Our goal was to analyze the outcome between holmium laser and cold knife direct visual internal urethrotomy (DVIU) for short-segment bulbar urethral stricture. We conducted a prospective study comprised of 112 male patients seen from June 2013 to December 2014. Inclusion criterion was short-segment bulbar urethral stricture (≤1.5cm). Exclusion criteria were prior intervention/urethroplasty, pan-anterior urethral strictures, posterior stenosis, urinary tract infection, and those who lost to followup. Patients were divided into two groups; Group A (n=58) included cold knife DVIU and group B (n=54) included holmium laser endourethrotomy patients. Patient followup included uroflowmetry at postoperative Day 3, as well as at three months and six months. Baseline demographics were comparable in both groups. A total of 107 patients met the inclusion criteria and five patients were excluded due to inadequate followup. Mean stricture length was 1.31 ± 0.252 cm (p=0.53) and 1.34 ± 0.251 cm in Groups A and B, respectively. Mean operating time in Group A was 16.3 ± 1.78 min and in Group B was 20.96 ± 2.23 min (p=0.0001). Five patients in Group A had bleeding after the procedure that was managed conservatively by applying perineal compression. Three patients in Group B had fluid extravasation postoperatively. Qmax (ml/s) was found to be statistically insignificant between the two groups at all followups. Both holmium laser and cold knife urethrotomy are safe and equally effective in treating short-segment bulbar urethral strictures in terms of outcome and complication rate. However, holmium laser requires more expertise and is a costly alternative.

  2. Direct Vision Internal Urethrotomy for Short Anterior Urethral Strictures and Beyond: Success Rates, Predictors of Treatment Failure, and Recurrence Management.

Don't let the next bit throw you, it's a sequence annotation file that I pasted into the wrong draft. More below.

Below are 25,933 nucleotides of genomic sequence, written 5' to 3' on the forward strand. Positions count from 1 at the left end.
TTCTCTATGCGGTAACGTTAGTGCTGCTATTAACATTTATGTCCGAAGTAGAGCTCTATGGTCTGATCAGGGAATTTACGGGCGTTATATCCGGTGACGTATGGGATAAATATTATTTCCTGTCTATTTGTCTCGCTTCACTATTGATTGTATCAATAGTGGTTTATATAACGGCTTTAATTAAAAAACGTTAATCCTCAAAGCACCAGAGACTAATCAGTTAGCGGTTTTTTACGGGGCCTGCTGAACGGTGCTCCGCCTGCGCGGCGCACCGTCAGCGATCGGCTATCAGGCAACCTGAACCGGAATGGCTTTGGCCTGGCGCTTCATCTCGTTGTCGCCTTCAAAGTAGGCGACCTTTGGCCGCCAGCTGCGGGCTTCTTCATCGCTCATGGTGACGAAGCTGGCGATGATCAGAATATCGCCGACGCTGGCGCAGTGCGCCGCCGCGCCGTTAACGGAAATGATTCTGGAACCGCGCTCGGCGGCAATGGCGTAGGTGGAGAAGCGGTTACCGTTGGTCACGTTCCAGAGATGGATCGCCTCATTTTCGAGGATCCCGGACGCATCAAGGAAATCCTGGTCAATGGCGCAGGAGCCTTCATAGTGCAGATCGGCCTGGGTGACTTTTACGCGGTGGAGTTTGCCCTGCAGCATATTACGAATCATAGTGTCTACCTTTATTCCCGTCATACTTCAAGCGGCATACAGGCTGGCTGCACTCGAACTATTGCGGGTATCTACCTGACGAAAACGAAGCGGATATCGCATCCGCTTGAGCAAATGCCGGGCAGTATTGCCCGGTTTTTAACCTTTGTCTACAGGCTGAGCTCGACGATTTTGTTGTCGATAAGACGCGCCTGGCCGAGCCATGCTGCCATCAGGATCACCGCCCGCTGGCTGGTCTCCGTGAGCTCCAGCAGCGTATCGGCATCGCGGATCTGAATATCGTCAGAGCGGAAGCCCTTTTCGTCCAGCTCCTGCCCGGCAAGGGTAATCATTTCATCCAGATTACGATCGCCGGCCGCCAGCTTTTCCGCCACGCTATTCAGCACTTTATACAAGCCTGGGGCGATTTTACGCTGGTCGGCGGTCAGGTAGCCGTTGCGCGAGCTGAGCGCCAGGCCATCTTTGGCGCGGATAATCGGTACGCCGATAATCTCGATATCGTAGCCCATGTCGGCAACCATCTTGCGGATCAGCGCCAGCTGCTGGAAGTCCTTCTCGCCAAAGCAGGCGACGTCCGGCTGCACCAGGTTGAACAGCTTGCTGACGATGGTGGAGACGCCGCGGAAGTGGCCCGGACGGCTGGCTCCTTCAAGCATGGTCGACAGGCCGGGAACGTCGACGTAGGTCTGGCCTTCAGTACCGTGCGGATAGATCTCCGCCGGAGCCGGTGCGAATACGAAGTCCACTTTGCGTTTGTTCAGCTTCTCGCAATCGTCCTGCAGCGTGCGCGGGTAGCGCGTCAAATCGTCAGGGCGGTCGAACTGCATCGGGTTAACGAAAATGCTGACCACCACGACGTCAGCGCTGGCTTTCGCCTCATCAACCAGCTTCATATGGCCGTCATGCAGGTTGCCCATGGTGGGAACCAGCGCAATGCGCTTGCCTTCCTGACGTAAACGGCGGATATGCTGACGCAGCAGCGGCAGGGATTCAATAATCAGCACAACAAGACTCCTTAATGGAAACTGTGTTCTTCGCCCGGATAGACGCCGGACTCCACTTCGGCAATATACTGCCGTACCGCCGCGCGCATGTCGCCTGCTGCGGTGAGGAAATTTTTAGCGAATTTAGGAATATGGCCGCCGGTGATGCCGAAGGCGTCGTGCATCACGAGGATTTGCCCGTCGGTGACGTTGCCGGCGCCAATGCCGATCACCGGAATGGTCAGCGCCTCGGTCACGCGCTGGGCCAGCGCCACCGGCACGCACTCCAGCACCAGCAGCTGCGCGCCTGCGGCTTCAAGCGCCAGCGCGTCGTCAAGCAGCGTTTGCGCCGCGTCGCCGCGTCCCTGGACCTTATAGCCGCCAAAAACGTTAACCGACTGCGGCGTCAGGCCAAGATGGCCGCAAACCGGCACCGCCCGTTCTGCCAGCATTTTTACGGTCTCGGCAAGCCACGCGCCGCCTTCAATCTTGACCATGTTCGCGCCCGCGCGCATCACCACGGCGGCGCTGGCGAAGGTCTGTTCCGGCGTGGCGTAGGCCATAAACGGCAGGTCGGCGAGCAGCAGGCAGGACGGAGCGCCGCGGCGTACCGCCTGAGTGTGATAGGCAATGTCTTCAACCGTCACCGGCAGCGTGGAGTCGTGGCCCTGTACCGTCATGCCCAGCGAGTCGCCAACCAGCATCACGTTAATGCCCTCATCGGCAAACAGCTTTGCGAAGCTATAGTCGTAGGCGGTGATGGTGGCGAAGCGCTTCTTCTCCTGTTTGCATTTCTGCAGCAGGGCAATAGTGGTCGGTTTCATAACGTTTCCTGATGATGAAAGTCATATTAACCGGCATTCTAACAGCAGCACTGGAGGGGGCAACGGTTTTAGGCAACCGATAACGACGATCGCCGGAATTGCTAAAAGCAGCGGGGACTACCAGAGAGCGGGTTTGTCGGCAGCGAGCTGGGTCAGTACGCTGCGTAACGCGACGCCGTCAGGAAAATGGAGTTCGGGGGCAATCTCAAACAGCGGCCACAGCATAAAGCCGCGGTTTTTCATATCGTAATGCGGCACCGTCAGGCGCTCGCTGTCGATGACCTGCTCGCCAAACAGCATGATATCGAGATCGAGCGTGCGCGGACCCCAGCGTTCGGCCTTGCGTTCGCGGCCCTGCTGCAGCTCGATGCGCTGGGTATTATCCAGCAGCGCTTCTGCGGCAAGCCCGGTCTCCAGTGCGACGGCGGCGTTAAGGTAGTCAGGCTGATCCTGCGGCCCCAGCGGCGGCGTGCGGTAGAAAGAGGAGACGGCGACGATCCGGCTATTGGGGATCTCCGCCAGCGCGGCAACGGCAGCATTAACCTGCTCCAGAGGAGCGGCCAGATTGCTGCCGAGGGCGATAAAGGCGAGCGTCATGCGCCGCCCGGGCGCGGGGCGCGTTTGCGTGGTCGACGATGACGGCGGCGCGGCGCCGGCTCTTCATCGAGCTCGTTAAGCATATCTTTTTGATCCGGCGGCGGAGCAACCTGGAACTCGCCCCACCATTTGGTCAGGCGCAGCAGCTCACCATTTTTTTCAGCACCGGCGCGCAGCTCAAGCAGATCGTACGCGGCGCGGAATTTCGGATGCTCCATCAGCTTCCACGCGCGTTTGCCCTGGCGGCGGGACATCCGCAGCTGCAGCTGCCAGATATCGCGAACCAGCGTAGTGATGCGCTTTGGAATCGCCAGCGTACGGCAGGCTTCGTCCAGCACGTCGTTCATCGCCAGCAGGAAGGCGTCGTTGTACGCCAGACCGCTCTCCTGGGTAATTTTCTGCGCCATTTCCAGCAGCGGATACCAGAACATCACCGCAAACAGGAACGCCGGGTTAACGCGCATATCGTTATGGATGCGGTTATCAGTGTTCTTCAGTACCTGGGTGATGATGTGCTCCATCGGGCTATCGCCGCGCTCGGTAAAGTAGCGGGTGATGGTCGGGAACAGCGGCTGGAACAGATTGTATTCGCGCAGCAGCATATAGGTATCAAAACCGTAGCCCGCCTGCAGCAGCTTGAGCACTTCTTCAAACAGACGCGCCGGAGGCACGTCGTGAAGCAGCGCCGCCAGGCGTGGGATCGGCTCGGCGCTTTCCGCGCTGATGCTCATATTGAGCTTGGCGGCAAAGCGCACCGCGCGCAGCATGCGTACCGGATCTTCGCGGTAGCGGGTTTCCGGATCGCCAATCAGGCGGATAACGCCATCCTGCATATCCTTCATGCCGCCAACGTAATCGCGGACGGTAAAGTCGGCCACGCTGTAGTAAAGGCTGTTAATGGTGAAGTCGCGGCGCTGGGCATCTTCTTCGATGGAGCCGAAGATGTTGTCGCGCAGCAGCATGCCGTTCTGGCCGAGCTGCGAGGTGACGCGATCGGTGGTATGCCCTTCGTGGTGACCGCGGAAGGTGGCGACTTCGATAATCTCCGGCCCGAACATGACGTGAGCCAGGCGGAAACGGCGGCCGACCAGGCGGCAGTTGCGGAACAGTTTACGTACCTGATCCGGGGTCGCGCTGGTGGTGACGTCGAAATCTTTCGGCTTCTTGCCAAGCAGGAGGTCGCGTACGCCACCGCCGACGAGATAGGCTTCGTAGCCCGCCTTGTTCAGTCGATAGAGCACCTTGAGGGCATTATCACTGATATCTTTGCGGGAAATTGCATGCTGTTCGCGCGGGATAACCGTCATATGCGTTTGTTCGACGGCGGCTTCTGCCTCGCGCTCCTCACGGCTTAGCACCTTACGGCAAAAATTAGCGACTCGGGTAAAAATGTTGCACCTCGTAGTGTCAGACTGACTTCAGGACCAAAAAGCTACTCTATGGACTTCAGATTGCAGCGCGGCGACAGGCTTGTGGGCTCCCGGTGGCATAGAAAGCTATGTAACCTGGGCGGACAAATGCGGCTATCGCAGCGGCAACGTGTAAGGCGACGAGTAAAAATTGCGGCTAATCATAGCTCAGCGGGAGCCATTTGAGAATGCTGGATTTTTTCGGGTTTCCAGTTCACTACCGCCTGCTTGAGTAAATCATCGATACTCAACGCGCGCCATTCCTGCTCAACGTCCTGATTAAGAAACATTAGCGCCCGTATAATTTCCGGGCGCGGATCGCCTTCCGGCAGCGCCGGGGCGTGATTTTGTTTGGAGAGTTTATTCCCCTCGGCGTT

Science.gov (United States)

    Kluth, Luis A; Ernst, Lukas; Vetterlein, Malte W; Meyer, Christian P; Reiss, C Philip; Fisch, Margit; Rosenbaum, Clemens M

    2017-08-01

    To determine success rates, predictors of recurrence, and recurrence management of patients treated for short anterior urethral strictures by direct vision internal urethrotomy (DVIU). We identified 128 patients who underwent DVIU of the anterior urethra between December 2009 and March 2016. Follow-up was conducted by telephone interviews. Success rates were assessed by Kaplan-Meier estimators. Predictors of stricture recurrence and different further therapy strategies were identified by uni- and multivariable Cox regression analyses. The mean age was 63.8 years (standard deviation: 16.3) and the overall success rate was 51.6% (N = 66) at a median follow-up of 16 months (interquartile range: 6-43). Median time to stricture recurrence was six months (interquartile range: 2-12). In uni- and multivariable analyses, only repeat DVIU (hazard ratio [HR] = 1.87, 95% confidence interval (CI) = 1.13-3.11, P= .015; and HR=1.78, 95% CI = 1.05-3.03, P = .032, respectively) was a risk factor for recurrence. Of 62 patients with recurrence, 35.5% underwent urethroplasty, 29% underwent further endoscopic treatment, and 33.9% did not undergo further interventional therapy. Age (HR = 1.05, 95% CI = 1.01-1.09, P = .019) and diabetes (HR = 2.90, 95% CI = 1.02-8.26, P = .047) were predictors of no further interventional therapy. DVIU seems justifiable in short urethral strictures as a primary treatment. Prior DVIU was a risk factor for recurrence. In case of recurrence, about one-third of the patients did not undergo any further therapy. Higher age and diabetes predicted the denial of any further treatment. Copyright © 2017 Elsevier Inc. All rights reserved.

  3. [Direct costs and clinical aspects of adverse drug reactions in patients admitted to a level 3 hospital internal medicine ward].

    Science.gov (United States)

    Tribiño, Gabriel; Maldonado, Carlos; Segura, Omar; Díaz, Jorge

    2006-03-01